She added "Immediate concerns that come to mind are how "sustainable" the proposals are. Whilst the government and the Council are publicly committed to reducing air pollution and encouraging the use of public transport, walking and cycling, it is difficult to see how these are a priority for this site given it is bordered by two busy commuter transport corridors.

"For a significant portion of the site the distance is well in excess of the guideline distances for walking to facilities in Handforth, including the train station. This is likely to result in an increased requirement for parking in Handforth that is not currently available.

"Equally concerns relating to the provision of health services and secondary education provision remain outstanding."

Cllr Fox added "It unlikely to be a commercially viable Rapid Bus route and no detail has been given as to who will subsidise it, for what period of time, and what the routes will be.

"There are outstanding issues in respect of the Rapid Bus route via Dairy House Lane to Hall Moss Lane - how this will work in reality as a bus route only - given this is the main point of access to the MOD site and one of the accesses used by members of Total Fitness. Equally this is a cross border consideration for Stockport MBC and any traffic implications connected with it."

She continued "It is disappointing that that the area, designated in 2016 as a Local Wildlife Site which lies to the west of the site, is proposed to be largely built upon.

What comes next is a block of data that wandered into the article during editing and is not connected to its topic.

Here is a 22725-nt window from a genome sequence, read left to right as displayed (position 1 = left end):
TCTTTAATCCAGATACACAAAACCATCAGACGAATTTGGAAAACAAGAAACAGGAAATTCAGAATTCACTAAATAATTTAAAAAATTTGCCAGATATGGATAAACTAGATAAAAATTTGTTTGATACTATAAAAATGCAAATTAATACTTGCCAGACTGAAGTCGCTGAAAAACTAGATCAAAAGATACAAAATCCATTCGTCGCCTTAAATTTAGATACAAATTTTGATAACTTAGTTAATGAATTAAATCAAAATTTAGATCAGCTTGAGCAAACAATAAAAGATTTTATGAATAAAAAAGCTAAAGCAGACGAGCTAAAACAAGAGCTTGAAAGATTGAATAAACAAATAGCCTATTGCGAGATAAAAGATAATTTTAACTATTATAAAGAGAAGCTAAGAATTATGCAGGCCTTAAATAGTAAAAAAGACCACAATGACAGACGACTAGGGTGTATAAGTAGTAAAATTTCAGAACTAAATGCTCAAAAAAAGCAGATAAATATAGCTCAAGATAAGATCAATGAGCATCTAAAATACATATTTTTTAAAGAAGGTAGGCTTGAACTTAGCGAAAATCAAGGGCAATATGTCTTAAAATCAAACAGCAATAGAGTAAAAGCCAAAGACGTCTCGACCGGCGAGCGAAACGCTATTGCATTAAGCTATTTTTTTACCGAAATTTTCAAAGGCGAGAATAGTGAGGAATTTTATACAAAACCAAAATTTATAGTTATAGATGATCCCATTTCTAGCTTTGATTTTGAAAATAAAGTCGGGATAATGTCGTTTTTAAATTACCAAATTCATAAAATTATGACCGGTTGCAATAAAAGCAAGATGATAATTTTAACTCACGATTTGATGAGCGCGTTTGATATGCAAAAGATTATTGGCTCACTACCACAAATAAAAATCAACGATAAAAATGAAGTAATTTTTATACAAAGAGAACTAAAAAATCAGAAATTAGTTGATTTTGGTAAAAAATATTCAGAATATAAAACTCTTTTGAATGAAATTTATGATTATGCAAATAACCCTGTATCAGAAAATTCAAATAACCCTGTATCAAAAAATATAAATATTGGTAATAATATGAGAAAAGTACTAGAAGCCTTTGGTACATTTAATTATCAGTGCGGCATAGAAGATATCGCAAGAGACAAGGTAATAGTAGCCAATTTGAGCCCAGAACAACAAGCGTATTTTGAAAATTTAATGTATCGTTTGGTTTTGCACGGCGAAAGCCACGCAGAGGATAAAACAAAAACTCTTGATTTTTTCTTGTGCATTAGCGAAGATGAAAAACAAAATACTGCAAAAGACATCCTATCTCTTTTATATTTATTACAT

"A significant area of the site, previously occupied by the MOD, has been undisturbed for many years, more so since the A34 bypass was constructed in the 1990's. During the intervening period protected species have returned to this area. There are very few areas in the Borough of Cheshire East Council, particularly close to nearby conurbations in the north of Borough, that offer such diversity and ecological value on land that is not managed.

"The LWS that currently lies to the north of the access road to Total Fitness and west of the A34 has been largely ignored by the Council for many years. Protected species were relocated here where there are 3 large ponds as part of the both the Handforth Dean development and the A34 bypass. Over the years it has been subjected to heavy littering by off road bikers and folk fishing and no effort has been made by the Council to protect or look after it.

"Build rate on new development varies however if we take Heathfield Farm as an example they propose a build rate of 40 houses per annum. It seems somewhat unrealistic therefore that this site will be completed by 2030 even if there are multiple developers on site. It is baffling as to why such a timescale is being promoted."

Engine of the North is preparing to submit a planning application for The Garden Village at Handforth in the coming weeks, and will shortly conduct public consultation on the proposed planning application.

The planning application will be a 'hybrid' submission, with outline permission being sought to establish the principles for housing and the wider site layout, and detailed permission being sought for the site accesses, infrastructure and public realm to create the village centre.

Handforth Garden Village


Here's what readers have had to say so far. Why not add your thoughts below.

Pete Taylor
Friday 18th January 2019 at 11:09 pm
Any news on the faked (illegal) air-pollution figures (which allowed this application to be submitted in the first place) enquiry? Has anyone at CEC been prosecuted? Has any CEC Officer been suspended? Has any elected Councillor been forced to step down? Get your FOI requests in now.